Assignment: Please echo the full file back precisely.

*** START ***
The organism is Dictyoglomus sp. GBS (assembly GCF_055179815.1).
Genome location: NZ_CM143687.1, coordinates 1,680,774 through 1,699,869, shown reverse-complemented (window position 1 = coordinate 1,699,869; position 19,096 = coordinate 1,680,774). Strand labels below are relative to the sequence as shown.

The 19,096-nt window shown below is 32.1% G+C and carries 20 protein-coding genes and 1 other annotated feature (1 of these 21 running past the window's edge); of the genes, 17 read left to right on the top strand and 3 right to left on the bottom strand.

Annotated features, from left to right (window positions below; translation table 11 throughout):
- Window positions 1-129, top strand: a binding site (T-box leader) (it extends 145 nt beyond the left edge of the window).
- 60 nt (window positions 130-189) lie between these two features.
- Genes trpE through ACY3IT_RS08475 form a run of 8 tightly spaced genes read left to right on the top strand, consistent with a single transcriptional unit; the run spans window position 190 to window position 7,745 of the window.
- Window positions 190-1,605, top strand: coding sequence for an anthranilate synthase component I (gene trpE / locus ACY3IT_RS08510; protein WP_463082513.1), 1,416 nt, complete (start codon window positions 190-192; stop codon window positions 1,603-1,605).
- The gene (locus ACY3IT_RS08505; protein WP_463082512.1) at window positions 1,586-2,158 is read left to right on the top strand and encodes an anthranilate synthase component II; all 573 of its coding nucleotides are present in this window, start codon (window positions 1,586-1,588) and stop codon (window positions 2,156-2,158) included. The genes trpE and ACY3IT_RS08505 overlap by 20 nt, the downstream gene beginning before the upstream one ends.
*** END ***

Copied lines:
The organism is Dictyoglomus sp. GBS (assembly GCF_055179815.1).
Genome location: NZ_CM143687.1, coordinates 1,680,774 through 1,699,869, shown reverse-complemented (window position 1 = coordinate 1,699,869; position 19,096 = coordinate 1,680,774). Strand labels below are relative to the sequence as shown.

The 19,096-nt window shown below is 32.1% G+C and carries 20 protein-coding genes and 1 other annotated feature (1 of these 21 running past the window's edge); of the genes, 17 read left to right on the top strand and 3 right to left on the bottom strand.

Annotated features, from left to right (window positions below; translation table 11 throughout):
- Window positions 1-129, top strand: a binding site (T-box leader) (it extends 145 nt beyond the left edge of the window).
- 60 nt (window positions 130-189) lie between these two features.
- Genes trpE through ACY3IT_RS08475 form a run of 8 tightly spaced genes read left to right on the top strand, consistent with a single transcriptional unit; the run spans window position 190 to window position 7,745 of the window.
- Window positions 190-1,605, top strand: coding sequence for an anthranilate synthase component I (gene trpE / locus ACY3IT_RS08510; protein WP_463082513.1), 1,416 nt, complete (start codon window positions 190-192; stop codon window positions 1,603-1,605).
- The gene (locus ACY3IT_RS08505; protein WP_463082512.1) at window positions 1,586-2,158 is read left to right on the top strand and encodes an anthranilate synthase component II; all 573 of its coding nucleotides are present in this window, start codon (window positions 1,586-1,588) and stop codon (window positions 2,156-2,158) included. The genes trpE and ACY3IT_RS08505 overlap by 20 nt, the downstream gene beginning before the upstream one ends.